Robert G. Davis, 33
Though tarnished by the disputes of his day, Bro. David
Vinton, as poet and ritualist, has a place of note in 19th-century American
“Solemn strikes the funeral chime....” There’s a sad irony in the fact that the man who wrote these words, sung in Lodge rooms and at graves by thousands of Freemasons in America, was himself buried without Masonic honors.
Brother David Vinton died in Shakertown, Kentucky, in July, 1833. While on his deathbed at that place, the Freemasons of Lodge No. 73 at Bowling Green, wrote to the Grand Lodge inquiring whether David Vinton was a Mason in good standing. The reply was in the negative. Brother Robert Morris, in writing about the circumstances of Vinton’s life in the Masonic Journal, Volume 53, 1880, eloquently said, “And so the sweet poet and Masonic songster of the period died under a cloud, and his tombstone no emblem of the Craft could have.”
Very little is written about Vinton’s life. He was a teacher of the Masonic Ritual (primarily the York Rite) in the Southern States, having the most success in North and South Carolina. He is best known for publishing at Dedham, Massachusetts, in 1816, a volume dedicated to the “Most Ancient and Honorable Fraternity of Free and Accepted Masons” containing a selection of “Masonic, Sentimental and Humorous Songs, Duets, Glees, Canons, Rounds and Canjonets” under the title of The Masonic Minstrel. Bro. Vinton sold 12,000 copies by subscription. It was in this volume that the words of the beautiful dirge used in the Third Degree is found. Known as the “Pleyel’s Hymn,” the music was composed by Ignaz Joseph Pleyel, a composer who was a student of Bro. Franz Joseph Haydn’s, and also a Freemason himself. It is the hymn from Pleyel’s “4th Quartet, op. 7,” published in 1791. The details that led to Vinton’s expulsion from the Grand Lodges of South Carolina, North Carolina, Connecticut, and Virginia have always been a bit sketchy, but the incidents apparently relate to his taking liberties as a teacher and writer of Ritual.
The last three-quarters of the 19th Century could well be called the era of the Masonic Degree peddlers. It was a time when the thought of a uniform Ritual was offensive to many Freemasons. So many diverse systems found their way into the American workings that it was an extraordinary undertaking indeed to standardize the work. Men who had been taught one way were very stubborn toward the idea of relearning the Ritual they already knew. In every Grand Jurisdiction where the travelling ritualists worked, there was a quiet resistance to change in many of the Lodges.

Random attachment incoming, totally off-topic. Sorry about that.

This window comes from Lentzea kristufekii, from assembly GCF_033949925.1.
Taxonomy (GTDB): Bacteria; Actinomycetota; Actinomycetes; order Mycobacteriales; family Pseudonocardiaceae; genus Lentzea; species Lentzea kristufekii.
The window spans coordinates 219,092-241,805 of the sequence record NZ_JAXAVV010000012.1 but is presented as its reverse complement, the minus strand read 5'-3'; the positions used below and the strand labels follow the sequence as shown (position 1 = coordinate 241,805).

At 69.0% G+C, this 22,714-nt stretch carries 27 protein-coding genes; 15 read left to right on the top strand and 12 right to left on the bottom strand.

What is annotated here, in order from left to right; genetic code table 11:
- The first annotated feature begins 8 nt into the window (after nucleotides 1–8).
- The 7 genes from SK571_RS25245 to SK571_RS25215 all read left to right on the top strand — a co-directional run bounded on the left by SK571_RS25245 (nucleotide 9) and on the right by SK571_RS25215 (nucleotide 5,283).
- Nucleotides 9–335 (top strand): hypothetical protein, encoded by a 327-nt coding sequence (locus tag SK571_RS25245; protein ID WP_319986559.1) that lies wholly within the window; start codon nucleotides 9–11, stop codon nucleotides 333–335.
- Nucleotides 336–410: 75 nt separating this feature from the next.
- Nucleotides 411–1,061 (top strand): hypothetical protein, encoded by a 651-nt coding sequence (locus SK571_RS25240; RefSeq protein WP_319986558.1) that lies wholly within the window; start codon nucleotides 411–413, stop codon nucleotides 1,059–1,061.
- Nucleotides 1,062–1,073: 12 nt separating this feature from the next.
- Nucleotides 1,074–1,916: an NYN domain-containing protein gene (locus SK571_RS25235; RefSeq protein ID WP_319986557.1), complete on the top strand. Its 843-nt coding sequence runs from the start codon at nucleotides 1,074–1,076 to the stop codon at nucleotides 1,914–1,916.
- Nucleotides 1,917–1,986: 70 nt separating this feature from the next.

To some extent, Ritual diversity between Grand Jurisdictions was actually promoted by the Grand Lodges themselves. After all, if the Grand Lodge was not able to impose a uniform standard, then the next best thing was to approve Brothers who were well-versed in some form of ritualistic work. A half-century earlier, Thomas Webb and his students created a new method for how men learned the work in Lodges. Masonic lectures were no longer a system whereby men would learn Masonry by discussing the lessons in Lodge and contemplating Masonic emblems around their own individual symbol systems. They learned Masonry as something which was to be memorized.
And these early promoters of a uniform working were known and respected throughout America as legitimate teachers of the work. They were the first of several generations of travelling ritualists. These men were hired to instruct Lodges within a jurisdiction in a certain mode of working for the purpose of standardizing the work within a Grand Lodge.
The problem, of course, was that, after the death of this first generation of “ritualists by rote,” men who claimed to know Webb’s work would market themselves as travelling lecturers for the purpose of profiting off the Brethren they taught. And, too, individual Lodges would avail themselves of the services of travelling ritualists without the sanction of Grand Lodge. For example, in Indiana, the minutes of Webb Lodge No. 24, Richmond, state that the Lodge engaged one Brother Michael McLaughlin of Ohio to deliver a course of lectures covering a period of ten days, at $5 per day.
By the 1840s, when Grand Lodges were unable to agree on a system of instruction and did not have the finances to pay the salary of a Grand Lecturer, there were numerous instances in which Lodges arranged for their own schools of instruction. Minutes of Lodge after Lodge indicate repeated “contracts” with men who had been hired to deliver a course of lectures for a fee, plus expenses. The going rate was generally $20-25 a week, along with a vote of thanks from the Lodge.